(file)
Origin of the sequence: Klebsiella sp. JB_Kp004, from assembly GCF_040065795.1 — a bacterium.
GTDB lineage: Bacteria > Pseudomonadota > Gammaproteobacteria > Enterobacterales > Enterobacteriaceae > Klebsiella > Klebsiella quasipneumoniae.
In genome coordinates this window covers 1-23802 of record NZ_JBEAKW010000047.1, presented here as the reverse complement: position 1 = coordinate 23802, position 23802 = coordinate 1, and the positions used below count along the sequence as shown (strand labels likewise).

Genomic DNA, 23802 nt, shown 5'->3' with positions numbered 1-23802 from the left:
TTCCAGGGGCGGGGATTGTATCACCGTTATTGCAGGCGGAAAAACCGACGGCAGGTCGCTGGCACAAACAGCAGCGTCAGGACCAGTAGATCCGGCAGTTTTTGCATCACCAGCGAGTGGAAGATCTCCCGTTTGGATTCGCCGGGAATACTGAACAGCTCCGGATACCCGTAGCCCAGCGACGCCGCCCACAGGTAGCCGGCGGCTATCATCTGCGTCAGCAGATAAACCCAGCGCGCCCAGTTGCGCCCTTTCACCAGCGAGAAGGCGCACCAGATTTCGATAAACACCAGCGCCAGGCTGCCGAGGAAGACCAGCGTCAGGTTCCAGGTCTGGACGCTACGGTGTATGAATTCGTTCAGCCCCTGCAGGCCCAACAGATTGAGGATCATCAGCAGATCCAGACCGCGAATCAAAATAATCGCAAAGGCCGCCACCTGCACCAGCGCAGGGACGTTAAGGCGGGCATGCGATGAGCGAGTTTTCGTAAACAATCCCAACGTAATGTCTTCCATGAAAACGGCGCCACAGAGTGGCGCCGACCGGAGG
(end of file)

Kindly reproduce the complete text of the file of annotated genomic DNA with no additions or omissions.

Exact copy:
Origin of the sequence: Klebsiella sp. JB_Kp004, from assembly GCF_040065795.1 — a bacterium.
GTDB lineage: Bacteria > Pseudomonadota > Gammaproteobacteria > Enterobacterales > Enterobacteriaceae > Klebsiella > Klebsiella quasipneumoniae.
In genome coordinates this window covers 1-23802 of record NZ_JBEAKW010000047.1, presented here as the reverse complement: position 1 = coordinate 23802, position 23802 = coordinate 1, and the positions used below count along the sequence as shown (strand labels likewise).

Genomic DNA, 23802 nt, shown 5'->3' with positions numbered 1-23802 from the left:
TTCCAGGGGCGGGGATTGTATCACCGTTATTGCAGGCGGAAAAACCGACGGCAGGTCGCTGGCACAAACAGCAGCGTCAGGACCAGTAGATCCGGCAGTTTTTGCATCACCAGCGAGTGGAAGATCTCCCGTTTGGATTCGCCGGGAATACTGAACAGCTCCGGATACCCGTAGCCCAGCGACGCCGCCCACAGGTAGCCGGCGGCTATCATCTGCGTCAGCAGATAAACCCAGCGCGCCCAGTTGCGCCCTTTCACCAGCGAGAAGGCGCACCAGATTTCGATAAACACCAGCGCCAGGCTGCCGAGGAAGACCAGCGTCAGGTTCCAGGTCTGGACGCTACGGTGTATGAATTCGTTCAGCCCCTGCAGGCCCAACAGATTGAGGATCATCAGCAGATCCAGACCGCGAATCAAAATAATCGCAAAGGCCGCCACCTGCACCAGCGCAGGGACGTTAAGGCGGGCATGCGATGAGCGAGTTTTCGTAAACAATCCCAACGTAATGTCTTCCATGAAAACGGCGCCACAGAGTGGCGCCGACCGGAGG